Chelsi sighed and rubbed her temples. She had volunteered to take on the responsibility of hosting site visit in April on a whim. She was in Lusaka, hanging around the office, riding a really good mood having just returned from her whirlwind Zambia tour, when one of her program managers mentioned that no Kaonde speaking aquaculture volunteers had applied to host site visit for the 2017 intake; she had shrugged her shoulders, unsurprised, and causally offered her site.
Regret was too strong a word to describe what she was feeling now, but the responsibility turned out to be more work than she anticipated. Her memory of site visit from two years ago was mostly just hanging out, shooting the shit, eating really amazing food she would never eat again in the village. She remembered doing a few language lessons, but it hadn’t occurred to her that she would be responsible for finding a place for the language and technical trainers to stay.
She stared out across the common room of her house. Daisy was stretched out on the couch taking a midmorning nap. Tulip was curled up on the end of her table. One things for sure though, I’m not going to find a homestay sitting in my house. She stood up to fetch her socks and shoes. Not ideal rainy season footwear, but after two years she had worn through all her other options.
“Come on, let’s go Daisy.” The dog casually opened her eyes and twitched the end of her tail. Chelsi moved to stand in the doorway. “Come on, let’s go,” she urged her. Daisy yawned, stretched her legs, rolled over to stand up, shook herself out and hopped off the couch. Chelsi closed the door behind them and fastened it shut with her padlock.
It was a rare warm sunny day. Most days of rainy season are cold, damp and cloudy. Out on the dirt road they started walking towards the school. The informational email suggested local teachers for homestay, Chelsi remembered. Maybe there’s an extra room in Mr. Musheka’s house. They walked on towards the community school.
Crossing the grassy field towards the school block, it seemed awfully quiet. Approaching the building Chelsi could see the classrooms were empty. She looked at her watch; 11:30. He should be letting them out in 30 minutes or so, but where is everybody now? The two circled round to the back of the building. The grass stood four feet high in the field behind the school block. Daisy raced off into it. Chelsi followed her pondering where all the students might have gone. Perhaps they just went out to do some work. It wasn’t unheard of for teachers to ‘rent out’ the labor of their students to do things like pull weeds in fields or slash yards. I’m sure they’ll be back soon.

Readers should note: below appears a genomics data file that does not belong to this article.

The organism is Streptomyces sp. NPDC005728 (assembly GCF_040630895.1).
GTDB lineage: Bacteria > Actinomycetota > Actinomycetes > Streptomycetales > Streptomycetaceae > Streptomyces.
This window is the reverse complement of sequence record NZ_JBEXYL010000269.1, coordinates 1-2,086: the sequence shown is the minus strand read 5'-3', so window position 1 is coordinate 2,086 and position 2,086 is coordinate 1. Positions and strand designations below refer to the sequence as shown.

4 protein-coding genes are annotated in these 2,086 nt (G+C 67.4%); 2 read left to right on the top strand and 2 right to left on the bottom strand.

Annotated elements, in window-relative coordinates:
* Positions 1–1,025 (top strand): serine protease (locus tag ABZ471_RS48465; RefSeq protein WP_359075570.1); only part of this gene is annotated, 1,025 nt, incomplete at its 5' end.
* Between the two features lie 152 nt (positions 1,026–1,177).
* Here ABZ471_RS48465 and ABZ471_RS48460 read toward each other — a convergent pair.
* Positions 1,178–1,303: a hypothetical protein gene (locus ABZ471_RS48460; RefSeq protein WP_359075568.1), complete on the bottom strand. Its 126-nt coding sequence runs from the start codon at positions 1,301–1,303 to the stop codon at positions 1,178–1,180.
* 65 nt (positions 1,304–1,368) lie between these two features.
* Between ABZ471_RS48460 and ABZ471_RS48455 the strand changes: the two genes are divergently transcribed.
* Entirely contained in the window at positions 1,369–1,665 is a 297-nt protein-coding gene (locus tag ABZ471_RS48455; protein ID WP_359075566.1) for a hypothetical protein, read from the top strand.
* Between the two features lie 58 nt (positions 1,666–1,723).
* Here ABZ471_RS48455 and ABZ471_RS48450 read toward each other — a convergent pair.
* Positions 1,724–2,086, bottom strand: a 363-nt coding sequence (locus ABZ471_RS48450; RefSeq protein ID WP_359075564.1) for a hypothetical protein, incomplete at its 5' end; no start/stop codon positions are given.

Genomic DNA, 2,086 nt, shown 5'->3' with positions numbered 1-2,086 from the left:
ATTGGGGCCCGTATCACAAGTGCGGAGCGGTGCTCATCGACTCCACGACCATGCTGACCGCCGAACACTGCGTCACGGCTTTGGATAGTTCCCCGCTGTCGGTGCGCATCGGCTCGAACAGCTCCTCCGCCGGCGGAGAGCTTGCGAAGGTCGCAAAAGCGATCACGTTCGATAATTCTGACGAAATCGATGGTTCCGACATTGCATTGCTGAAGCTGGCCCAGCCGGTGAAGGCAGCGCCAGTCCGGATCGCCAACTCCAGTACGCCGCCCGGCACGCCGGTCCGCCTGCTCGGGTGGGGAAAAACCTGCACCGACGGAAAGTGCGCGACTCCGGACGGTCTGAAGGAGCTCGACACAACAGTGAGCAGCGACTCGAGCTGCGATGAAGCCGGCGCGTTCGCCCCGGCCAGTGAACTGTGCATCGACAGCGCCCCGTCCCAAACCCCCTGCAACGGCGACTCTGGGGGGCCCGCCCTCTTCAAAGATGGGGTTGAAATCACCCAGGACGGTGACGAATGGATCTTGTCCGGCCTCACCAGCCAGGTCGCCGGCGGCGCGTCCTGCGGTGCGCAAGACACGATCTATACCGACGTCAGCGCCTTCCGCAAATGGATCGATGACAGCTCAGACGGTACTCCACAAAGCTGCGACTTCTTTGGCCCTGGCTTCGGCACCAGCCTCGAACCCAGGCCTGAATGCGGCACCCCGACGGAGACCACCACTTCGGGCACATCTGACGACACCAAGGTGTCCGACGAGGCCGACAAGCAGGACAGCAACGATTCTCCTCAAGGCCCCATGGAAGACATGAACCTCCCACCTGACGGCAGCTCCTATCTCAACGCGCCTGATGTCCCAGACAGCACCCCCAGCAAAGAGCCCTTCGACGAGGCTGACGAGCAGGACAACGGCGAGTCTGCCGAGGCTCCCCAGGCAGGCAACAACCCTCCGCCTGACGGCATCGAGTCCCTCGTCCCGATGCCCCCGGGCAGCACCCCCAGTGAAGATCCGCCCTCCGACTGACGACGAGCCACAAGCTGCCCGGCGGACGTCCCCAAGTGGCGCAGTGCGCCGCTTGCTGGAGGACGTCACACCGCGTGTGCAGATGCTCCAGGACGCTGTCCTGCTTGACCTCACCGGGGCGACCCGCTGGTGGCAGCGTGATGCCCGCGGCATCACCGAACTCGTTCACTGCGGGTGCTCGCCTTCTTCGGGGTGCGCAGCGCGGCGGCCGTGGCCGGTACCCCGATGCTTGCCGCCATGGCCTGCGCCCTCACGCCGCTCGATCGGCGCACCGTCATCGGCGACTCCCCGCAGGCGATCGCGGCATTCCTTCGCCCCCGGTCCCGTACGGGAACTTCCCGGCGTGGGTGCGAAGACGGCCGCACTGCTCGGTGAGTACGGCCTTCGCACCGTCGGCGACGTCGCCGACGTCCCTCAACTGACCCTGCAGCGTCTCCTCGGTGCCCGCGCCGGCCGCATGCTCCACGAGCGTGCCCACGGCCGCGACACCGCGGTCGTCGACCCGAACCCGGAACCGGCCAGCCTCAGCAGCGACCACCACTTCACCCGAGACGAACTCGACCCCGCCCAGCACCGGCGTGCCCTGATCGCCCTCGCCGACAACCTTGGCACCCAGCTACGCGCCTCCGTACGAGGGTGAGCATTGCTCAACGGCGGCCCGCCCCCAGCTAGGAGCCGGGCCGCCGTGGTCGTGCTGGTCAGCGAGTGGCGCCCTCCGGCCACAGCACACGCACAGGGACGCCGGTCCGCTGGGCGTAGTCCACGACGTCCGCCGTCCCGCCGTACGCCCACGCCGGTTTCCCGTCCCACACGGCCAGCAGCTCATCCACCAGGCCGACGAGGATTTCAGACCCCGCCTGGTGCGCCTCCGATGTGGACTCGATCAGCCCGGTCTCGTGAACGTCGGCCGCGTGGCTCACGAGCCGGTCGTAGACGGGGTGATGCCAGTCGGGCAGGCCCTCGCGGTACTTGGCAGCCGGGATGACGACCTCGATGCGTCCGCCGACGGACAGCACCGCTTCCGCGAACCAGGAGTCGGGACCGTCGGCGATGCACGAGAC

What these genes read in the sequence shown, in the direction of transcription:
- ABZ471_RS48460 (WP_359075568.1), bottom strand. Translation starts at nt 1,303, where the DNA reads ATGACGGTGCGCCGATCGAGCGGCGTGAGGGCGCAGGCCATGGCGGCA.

Chelsi and Daisy looked for little critters and flowers in the grass. 5 minutes, 10 minutes, 20 minutes, went by and still no students, no teacher. But Chelsi continued to wait, 5 more minutes, 10 more minutes, 20 more minutes, the sky started to look cloudy. She called Daisy back out of the bush. “I don’t think anyone’s coming today,” she said to Daisy.
They started to make their way back through the grass, and across the school yard. Chelsi diverted down a short cut close to the church. A couple of men stood in the church yard bagging charcoal.
“Mwabuuka,” Chelsi greeted them. They turned around to reply and Chelsi recognized one as the brother of a friend of hers. “How are you?” she asked, walking up to him directly.
“Us, we are fine.” He was an older man, who lived mostly in town. When they did see each other he was always polite and kind. Chelsi wished she could remember his name.
“Do you know where all the students have gone?” she figured she might as well see if there’s an explanation.
“You mean they are not there by the school?”
“No, we came to talk to Ba Musheka, and we’ve been waiting for an hour now, and nobody’s come.”
They looked at the few other men who were standing around. But they all shrugged and shook their heads.
“You see,” Chelsi started, “I have some teachers coming from Lusaka the first week of April. They can bring bedding and food, they just need somewhere to stay. Since they’re teachers, I thought maybe Mr. Musheka, but he doesn’t seem to be around.”
“Oh, well,” he paused, “I wish it was in town. But, there is an extra house, just that side.” He pointed in the general direction of his family’s compound. “It’s not all finished, but the iron sheets are there.”
Chelsi’s heart lightened, this was even better. “That’s okay, we still have some time to get it together. Can we go and see?”
“Yes, if you come by in the afternoon, you will find me there. I just need to finish here.”
Chelsi smiled and nodded, “tusakumonaangana. We will see each other.” With that they departed.